For several months I resisted the temptation to steal time from other projects to fix this. But the GWX Control Panel was so annoying that I finally removed it from the one Win7 machine it was “protecting.” And the final straw occurred when two non-computer-savvy friends were “upgraded” from Windows 7 against their wishes and became a bit hysterical over what had happened to the computer they had finally learned to use.
So, Never10 was born.
In testing the effects of using Microsoft's own documented “switch settings,” I was very impressed to discover that setting them to “disabled” would even cause the GWX subsystem to delete the 6 gigabytes of Windows 10 upgrade files it might have already pre-downloaded. This means that although Never10 does not explicitly remove that massive, sometimes-downloaded blob, it will cause the same agent that downloaded it to delete it, which is perfect.
There have been unsubstantiated and imprecise rumors of Windows upgrading even if users were using something to inhibit or prohibit that from happening. Some claimed that Microsoft was re-enabling something that was disabled. But we've never had any details. While it's certainly possible, my guess is that people were manually avoiding and “hiding” the evil 3035583 update titled: “Update installs Get Windows 10 app in Windows 8.1 and Windows 7 SP1”. The trouble is that “hiding” Windows updates is very soft protection. The Windows Update hiding system does not work reliably. Things that Microsoft wants you to have tend to reappear unbidden and they are very easy to miss.
This is why, unlike the GWX Control Panel, Never10 makes no attempt to prevent the GWX technologies from entering the user's system, nor of removing them if they are present. That's an uphill battle which requires vigilance and constant monitoring, and it's unnecessary. The GWX components occupy less than 32 megabytes in the /Windows/System32/GWX directory. You can go visit them if you're curious. So long as the proper registry settings are in place to hold them at bay and keep them disabled, they will cause no trouble and they occupy almost no storage space.
So, yes. Never10 is relying upon Microsoft to obey their own provided settings, which they created a special update to Windows Update to provide. And they buried those settings where no “regular user” would ever find them. Corporations the world over are relying upon those settings to prevent unwanted upgrading of their existing systems. There is just no chance that Microsoft would ever choose to deliberately bypass the express desire of their users by ignoring their own registry settings. It's not impossible, but it'll never happen.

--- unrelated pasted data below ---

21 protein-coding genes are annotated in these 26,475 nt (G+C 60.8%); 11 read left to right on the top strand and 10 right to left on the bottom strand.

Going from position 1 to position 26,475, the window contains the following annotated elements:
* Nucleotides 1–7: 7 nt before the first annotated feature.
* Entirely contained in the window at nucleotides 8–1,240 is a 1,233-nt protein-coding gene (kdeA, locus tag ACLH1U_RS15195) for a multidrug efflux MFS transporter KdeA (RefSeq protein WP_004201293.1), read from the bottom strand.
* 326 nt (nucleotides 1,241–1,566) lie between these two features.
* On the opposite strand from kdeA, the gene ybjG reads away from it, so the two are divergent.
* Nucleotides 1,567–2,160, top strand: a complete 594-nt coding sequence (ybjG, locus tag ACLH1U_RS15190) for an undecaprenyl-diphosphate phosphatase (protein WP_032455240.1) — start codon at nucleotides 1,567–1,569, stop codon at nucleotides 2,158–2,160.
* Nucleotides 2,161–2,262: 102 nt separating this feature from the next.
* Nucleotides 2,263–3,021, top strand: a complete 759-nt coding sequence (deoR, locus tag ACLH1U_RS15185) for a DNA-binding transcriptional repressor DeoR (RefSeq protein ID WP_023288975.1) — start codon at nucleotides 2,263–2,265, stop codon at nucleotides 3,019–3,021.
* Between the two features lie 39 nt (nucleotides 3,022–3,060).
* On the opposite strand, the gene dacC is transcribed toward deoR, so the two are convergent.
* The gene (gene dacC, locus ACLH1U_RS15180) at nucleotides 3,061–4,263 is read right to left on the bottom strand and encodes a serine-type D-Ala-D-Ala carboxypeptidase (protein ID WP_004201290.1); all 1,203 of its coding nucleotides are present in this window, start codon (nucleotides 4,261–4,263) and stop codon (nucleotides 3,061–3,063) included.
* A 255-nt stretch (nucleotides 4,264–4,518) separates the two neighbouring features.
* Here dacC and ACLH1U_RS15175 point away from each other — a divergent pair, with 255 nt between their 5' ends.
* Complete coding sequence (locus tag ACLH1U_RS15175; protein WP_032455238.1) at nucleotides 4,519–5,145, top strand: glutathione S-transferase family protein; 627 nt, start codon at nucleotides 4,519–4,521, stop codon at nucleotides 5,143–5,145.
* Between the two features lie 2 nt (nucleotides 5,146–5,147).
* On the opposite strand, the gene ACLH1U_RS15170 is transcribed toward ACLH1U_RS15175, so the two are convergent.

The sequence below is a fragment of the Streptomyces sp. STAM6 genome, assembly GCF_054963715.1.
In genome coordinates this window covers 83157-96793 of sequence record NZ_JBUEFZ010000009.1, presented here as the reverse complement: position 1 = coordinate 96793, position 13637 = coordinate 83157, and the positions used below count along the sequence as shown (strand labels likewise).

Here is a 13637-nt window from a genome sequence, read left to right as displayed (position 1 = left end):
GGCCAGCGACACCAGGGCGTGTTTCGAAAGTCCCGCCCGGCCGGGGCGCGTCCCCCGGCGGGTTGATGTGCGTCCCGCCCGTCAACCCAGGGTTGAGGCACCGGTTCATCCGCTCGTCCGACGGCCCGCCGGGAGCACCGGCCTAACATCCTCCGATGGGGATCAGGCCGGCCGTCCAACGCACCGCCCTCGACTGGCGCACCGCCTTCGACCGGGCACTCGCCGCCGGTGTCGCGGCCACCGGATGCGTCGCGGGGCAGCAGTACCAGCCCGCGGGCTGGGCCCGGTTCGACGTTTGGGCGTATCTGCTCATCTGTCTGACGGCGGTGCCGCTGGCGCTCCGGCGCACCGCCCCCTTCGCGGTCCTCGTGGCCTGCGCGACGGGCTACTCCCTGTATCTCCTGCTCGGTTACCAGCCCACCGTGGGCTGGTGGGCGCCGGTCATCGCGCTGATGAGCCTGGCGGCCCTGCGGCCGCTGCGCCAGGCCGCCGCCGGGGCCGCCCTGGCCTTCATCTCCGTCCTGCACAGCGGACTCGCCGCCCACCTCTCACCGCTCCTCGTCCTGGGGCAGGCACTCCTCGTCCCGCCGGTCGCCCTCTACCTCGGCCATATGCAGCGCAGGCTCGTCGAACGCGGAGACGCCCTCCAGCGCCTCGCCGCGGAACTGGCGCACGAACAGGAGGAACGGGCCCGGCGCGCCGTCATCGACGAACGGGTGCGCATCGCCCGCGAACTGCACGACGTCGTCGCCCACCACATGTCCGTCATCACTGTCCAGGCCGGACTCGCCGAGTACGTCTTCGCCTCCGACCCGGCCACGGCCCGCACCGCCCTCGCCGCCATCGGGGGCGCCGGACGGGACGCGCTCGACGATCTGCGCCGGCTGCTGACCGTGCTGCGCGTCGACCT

What about Group Policy? The “How to manage Windows 10 notification and upgrade options” knowledgebase 3080351 page mentions that Windows OS upgrading can also be applied through Windows group policy settings. I have verified that enabling the setting to disable Windows OS upgrading through the group policy editor simply sets the DisableOSUpgrade value of the WindowsUpdate key. So group policy is merely another way of achieving the same thing that Never10 does, though through the enforcement of group policy.
A final note: I'm a bit annoyed that “Never10” is as large as it is at 85 kbyte. The digital signature increases the application's size by 4k, but the high-resolution and high-color icons Microsoft now requires takes up 56k! So without all that annoying overhead, the app would be a respectable 25k. <g> And, yes, of course I wrote it in assembly language.
The question we are most asked is how to switch over to using Never10 from the GWX Control Panel. The best answer is to simply uninstall the GWX Control Panel from the system and then run Never10 once to set the OS upgrade system to DISABLED. Then you can leave the 81k app around, or delete it and grab it later if you ever change your mind.